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If you have one of Western Digital’s My Cloud nstorage drives, you might be particularly vulnerable to internet attacks. Exploitee.rs has discovered a number of unpatched security flaws in most My Cloud models that let remote intruders bypass the login, insert their own commands and upload files without permission. In numerous cases, it’s a matter of poorly implemented scripts. Also, every command exectued through the web interface has full access to the operating system — an attacker would have the keys to the kingdom.

The kicker? WD did fix one login bypass flaw through a firmware update, but it introduced another in the process.

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If malware uses a remote command-and-control server to function, it’s relatively easy to cripple it by blocking the internet addresses it uses. It’s not always that easy, however, and researchers at Cisco’s Talos group have found a textbook example of this in action. A recently discovered Windows PowerShell trojan, DNSMessenger, uses the Domain Name Service for communication — you know, one of the cornerstones of the internet.

Few computer users are equipped to block DNS without causing other problems, and they might not notice unusual data traffic even if they’re looking for it. While using DNS isn’t completely unheard of, DNSMessenger uses an “extremely uncommon” two-way approach that both sends commands to victim machines and sends results back to the attacker.

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In a regulatory filing, Yahoo revealed some additional details about data breaches that have affected over a billion accounts. Among that information is the news that hackers who obtained Yahoo’s code and were able to create their own cookies were able to access 32 million accounts through 2015 and 2016. Additionally, the 10-K statement provided to the SEC says that Yahoo notified 26 individuals and consulted with law enforcement after it became aware that state-sponsored hackers had exploited its account management tool for access.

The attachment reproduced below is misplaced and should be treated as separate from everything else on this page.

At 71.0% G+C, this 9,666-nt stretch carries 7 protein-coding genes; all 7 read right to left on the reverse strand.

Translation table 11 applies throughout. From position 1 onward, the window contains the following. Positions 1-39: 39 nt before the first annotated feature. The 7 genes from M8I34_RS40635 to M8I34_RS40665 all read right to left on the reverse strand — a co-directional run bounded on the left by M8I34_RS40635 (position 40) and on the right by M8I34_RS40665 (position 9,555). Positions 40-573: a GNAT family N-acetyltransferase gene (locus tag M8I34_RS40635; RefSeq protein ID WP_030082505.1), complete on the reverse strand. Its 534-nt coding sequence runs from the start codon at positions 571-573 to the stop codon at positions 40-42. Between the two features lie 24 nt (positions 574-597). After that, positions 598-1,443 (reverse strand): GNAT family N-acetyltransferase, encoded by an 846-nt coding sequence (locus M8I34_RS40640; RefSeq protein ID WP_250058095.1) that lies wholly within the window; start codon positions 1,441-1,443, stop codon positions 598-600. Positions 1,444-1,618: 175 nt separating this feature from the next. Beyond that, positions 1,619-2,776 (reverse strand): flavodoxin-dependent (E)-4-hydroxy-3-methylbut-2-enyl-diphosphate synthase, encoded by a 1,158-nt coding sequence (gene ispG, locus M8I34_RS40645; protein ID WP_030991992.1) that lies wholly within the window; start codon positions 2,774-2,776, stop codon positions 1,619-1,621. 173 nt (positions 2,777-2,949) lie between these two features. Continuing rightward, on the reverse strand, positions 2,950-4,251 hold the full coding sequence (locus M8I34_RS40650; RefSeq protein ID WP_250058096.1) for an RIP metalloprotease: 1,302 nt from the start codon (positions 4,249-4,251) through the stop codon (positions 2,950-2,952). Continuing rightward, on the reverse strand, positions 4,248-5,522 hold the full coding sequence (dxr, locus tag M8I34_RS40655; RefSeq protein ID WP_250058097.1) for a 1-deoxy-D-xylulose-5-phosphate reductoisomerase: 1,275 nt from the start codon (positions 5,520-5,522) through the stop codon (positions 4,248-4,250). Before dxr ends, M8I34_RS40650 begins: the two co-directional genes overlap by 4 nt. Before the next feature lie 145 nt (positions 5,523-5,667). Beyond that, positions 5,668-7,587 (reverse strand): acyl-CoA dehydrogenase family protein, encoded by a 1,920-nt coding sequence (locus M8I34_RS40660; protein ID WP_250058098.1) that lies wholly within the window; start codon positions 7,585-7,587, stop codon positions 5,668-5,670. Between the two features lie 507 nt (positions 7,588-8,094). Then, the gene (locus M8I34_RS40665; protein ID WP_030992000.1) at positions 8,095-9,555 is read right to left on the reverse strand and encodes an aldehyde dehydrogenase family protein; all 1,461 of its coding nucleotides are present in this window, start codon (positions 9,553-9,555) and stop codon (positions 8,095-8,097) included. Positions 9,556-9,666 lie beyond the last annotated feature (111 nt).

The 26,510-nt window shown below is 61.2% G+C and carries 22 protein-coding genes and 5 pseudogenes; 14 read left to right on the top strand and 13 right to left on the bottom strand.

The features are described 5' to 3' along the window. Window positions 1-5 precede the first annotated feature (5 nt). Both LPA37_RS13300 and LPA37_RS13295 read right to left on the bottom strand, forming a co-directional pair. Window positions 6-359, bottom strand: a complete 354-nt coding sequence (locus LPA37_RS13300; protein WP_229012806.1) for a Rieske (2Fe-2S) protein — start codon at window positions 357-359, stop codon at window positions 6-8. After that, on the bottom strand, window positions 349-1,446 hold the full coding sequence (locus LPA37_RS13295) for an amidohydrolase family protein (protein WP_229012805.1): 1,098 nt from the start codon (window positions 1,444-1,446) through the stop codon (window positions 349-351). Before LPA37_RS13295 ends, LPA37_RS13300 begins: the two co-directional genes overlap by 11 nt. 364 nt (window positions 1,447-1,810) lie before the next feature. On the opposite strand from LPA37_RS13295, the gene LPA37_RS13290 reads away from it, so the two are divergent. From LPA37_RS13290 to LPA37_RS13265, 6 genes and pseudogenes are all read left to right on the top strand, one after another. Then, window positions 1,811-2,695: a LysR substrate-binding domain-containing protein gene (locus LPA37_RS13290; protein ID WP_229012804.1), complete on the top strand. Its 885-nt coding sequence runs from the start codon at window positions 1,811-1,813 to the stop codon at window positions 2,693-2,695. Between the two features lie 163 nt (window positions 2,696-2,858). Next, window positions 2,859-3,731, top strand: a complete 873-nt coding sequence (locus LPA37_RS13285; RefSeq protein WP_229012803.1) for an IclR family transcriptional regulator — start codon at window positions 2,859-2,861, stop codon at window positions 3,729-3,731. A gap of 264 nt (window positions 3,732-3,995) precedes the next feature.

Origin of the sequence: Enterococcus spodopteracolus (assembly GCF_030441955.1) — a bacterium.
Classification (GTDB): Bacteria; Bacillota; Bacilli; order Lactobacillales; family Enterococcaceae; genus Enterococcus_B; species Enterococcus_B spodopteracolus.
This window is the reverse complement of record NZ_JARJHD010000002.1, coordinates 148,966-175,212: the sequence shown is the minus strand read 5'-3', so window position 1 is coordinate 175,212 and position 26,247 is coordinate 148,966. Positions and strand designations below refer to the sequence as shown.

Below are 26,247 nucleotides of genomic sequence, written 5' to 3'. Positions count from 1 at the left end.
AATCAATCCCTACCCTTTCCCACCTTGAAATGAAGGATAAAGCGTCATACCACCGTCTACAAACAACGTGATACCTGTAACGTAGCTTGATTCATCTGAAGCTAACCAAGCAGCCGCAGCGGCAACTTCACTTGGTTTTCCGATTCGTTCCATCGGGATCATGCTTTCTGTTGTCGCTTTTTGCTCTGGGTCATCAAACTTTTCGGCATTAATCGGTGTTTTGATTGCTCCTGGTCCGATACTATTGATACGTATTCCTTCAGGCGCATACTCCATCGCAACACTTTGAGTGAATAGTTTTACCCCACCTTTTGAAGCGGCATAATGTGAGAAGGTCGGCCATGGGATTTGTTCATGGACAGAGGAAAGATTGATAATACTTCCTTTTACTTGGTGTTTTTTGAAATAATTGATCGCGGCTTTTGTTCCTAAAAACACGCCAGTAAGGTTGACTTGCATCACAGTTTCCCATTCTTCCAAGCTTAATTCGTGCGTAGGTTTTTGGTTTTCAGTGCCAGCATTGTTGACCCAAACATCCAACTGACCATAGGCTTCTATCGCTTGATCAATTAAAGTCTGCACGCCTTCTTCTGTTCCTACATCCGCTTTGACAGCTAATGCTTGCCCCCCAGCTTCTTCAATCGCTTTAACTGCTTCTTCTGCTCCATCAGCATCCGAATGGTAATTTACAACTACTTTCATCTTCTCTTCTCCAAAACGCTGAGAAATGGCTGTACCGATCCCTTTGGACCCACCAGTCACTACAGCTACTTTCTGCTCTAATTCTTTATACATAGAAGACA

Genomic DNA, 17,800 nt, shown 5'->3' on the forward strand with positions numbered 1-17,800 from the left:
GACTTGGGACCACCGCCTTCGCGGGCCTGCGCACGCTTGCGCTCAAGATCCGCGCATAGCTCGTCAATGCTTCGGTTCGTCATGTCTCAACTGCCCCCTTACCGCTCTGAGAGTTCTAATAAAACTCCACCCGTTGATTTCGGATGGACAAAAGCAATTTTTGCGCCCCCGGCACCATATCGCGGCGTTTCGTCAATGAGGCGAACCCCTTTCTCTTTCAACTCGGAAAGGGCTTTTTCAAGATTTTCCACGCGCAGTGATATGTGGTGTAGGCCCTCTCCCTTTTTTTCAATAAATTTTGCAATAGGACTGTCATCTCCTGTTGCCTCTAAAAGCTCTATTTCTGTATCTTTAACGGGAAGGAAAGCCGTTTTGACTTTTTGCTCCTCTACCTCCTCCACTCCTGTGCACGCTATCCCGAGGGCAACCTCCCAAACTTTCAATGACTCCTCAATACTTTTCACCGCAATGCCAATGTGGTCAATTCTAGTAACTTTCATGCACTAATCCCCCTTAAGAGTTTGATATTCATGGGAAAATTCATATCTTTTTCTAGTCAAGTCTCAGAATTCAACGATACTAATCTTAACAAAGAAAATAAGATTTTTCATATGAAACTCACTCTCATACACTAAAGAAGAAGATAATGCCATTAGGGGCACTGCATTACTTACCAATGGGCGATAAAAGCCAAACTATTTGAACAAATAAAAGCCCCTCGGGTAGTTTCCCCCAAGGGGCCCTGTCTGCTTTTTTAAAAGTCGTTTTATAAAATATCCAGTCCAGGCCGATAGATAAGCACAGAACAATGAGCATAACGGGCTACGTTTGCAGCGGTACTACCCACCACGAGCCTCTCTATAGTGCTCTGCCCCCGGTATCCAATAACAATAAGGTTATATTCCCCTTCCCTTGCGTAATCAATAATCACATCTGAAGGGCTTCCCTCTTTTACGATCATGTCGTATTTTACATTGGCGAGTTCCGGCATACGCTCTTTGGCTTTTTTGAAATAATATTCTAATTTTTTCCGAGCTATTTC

Yahoo publicly revealed the extent of these breaches in December, but admits in the report that in 2014 “it appears certain senior executives did not properly comprehend or investigate, and therefore failed to act sufficiently upon, the full extent of knowledge known internally by the Company’s information security team.”

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What happens when too many websites are hosted by the same service provider? Just in case that provider experiences some issues, a large part of the internet goes down. Yes, here I’m talking about Amazon S3 web-based storage service. AWS is mostly used for storing images for a lot of sites, and many of them also use to host entire sites.

This happened on February 28, when Amazon S3 started experiencing “high error rates”, causing chaos among many websites that depended on AWS to work. These sites and services include the likes of Medium, Slack, Quora, Giphy, Nest, etc.

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Evernote is getting faster thanks to Google's Cloud Platform (1)

You might see Evernote’s pages load faster than usual going forward, now that the service is almost fully done moving 3 petabytes of data to Google Cloud Platform. The team only has to transfer some user attachments before the migration is complete. Once that’s done, then the service will have a new layer of protection called “encryption at rest,” which protects your data even if it’s not being accessed or moved. Further, GCP provides better disaster recovery planning that will make it easier for Evernote to recover data in case of a major mishap.

Ben McCormack, Evernote’ VP of operations told PC World:

“We have seen page loading times reducing quite significantly across some parts of our application. I wouldn’t say it’s everywhere yet, but we are starting to see that benefit of the Google power and the Google reach in terms of bridging traffic over their global fiber network.”